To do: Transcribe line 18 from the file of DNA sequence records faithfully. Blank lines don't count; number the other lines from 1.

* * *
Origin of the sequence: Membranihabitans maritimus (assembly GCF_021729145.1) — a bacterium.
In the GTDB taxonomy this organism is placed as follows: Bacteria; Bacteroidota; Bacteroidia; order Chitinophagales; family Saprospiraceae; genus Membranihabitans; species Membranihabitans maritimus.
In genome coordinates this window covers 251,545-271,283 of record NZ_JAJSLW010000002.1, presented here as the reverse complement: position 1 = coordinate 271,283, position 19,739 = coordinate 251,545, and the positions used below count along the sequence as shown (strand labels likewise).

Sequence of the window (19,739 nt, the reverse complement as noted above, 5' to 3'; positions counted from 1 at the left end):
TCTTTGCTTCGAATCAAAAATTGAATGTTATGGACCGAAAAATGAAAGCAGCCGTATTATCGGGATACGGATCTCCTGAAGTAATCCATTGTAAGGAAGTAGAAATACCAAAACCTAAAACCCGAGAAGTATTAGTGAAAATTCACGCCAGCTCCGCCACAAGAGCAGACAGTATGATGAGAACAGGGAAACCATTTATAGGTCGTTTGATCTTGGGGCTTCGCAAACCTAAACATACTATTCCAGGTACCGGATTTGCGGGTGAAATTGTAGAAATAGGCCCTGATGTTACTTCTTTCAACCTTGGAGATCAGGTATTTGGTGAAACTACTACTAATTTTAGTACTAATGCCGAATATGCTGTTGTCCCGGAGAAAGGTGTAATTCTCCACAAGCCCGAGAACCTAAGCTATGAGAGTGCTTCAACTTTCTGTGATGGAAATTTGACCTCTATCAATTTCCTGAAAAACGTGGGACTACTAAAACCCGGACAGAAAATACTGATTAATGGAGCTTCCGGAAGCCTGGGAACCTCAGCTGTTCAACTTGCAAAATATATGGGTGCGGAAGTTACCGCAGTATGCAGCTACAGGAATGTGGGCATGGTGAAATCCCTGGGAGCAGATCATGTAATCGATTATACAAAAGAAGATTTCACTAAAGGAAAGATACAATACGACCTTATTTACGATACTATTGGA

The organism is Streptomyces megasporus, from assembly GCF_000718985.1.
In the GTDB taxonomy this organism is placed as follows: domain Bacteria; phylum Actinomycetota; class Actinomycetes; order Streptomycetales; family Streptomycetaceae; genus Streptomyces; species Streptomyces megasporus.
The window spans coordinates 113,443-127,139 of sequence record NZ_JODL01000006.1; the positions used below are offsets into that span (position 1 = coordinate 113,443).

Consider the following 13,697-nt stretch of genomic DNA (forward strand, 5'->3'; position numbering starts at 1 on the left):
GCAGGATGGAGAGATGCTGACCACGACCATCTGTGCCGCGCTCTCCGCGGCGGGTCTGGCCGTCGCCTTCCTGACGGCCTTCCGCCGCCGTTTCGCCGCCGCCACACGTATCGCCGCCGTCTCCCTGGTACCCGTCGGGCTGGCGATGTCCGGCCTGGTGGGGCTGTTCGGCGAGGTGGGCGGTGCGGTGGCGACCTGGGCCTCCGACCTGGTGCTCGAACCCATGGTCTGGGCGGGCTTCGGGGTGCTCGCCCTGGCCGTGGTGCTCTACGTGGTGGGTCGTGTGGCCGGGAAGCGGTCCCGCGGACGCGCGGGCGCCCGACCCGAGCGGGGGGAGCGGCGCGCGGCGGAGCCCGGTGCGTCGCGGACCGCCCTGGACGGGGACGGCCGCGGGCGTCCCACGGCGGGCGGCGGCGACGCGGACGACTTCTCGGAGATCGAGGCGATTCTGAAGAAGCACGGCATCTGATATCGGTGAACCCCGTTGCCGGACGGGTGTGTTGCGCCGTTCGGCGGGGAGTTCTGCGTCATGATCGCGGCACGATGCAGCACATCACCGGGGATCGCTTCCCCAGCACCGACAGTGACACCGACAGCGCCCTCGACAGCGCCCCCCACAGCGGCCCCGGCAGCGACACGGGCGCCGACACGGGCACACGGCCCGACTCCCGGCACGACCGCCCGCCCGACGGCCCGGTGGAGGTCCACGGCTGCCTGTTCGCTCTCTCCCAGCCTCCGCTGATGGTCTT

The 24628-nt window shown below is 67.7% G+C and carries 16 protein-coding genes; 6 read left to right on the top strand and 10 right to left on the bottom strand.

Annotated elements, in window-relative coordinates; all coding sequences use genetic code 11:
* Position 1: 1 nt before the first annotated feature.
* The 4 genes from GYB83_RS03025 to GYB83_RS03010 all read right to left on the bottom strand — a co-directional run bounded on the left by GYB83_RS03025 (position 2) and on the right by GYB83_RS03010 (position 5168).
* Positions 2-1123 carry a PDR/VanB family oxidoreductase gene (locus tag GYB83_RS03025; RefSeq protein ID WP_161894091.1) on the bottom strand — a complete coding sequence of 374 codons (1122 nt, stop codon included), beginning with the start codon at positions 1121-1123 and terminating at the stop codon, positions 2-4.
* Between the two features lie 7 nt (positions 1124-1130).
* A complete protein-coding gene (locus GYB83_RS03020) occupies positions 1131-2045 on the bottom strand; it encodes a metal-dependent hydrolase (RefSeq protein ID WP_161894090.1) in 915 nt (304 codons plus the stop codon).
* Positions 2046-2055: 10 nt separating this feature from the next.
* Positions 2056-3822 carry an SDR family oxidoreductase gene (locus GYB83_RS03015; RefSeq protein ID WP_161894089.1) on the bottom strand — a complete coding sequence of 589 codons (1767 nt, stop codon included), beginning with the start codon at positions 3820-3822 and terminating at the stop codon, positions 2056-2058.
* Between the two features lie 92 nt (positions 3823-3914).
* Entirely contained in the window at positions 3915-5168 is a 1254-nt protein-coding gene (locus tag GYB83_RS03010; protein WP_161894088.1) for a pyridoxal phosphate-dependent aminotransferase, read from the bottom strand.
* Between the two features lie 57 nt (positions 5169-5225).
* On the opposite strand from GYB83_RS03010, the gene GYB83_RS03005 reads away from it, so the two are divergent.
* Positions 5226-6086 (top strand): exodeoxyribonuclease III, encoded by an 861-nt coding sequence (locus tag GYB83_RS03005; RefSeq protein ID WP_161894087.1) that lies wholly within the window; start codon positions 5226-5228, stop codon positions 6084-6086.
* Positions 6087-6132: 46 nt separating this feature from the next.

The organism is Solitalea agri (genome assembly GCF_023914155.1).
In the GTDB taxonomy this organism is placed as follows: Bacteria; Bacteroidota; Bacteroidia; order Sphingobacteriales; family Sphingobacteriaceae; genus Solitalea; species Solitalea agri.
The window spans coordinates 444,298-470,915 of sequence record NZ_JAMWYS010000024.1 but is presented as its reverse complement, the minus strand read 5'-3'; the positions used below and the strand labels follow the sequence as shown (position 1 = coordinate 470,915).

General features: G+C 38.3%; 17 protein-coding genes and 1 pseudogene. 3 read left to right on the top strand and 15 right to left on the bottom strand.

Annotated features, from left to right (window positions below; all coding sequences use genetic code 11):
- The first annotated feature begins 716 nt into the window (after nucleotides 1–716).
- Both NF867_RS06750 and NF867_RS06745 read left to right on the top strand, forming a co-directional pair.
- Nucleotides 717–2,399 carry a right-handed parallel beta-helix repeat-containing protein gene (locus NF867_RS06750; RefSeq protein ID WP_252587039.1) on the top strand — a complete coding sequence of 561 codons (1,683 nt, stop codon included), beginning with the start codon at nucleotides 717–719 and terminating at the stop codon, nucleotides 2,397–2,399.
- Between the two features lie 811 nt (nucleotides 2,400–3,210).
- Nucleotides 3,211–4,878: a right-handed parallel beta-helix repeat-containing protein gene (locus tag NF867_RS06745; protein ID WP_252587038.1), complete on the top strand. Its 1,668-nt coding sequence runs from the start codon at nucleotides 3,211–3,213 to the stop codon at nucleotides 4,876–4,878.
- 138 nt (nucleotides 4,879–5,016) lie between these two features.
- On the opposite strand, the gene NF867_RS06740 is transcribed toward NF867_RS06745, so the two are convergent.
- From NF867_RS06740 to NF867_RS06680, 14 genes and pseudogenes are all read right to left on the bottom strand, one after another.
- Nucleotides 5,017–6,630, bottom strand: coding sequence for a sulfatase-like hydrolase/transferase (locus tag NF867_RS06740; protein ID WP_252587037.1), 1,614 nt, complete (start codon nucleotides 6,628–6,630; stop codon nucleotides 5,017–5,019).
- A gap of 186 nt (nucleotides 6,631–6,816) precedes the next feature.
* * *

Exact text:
* Positions 2046-2055: 10 nt separating this feature from the next.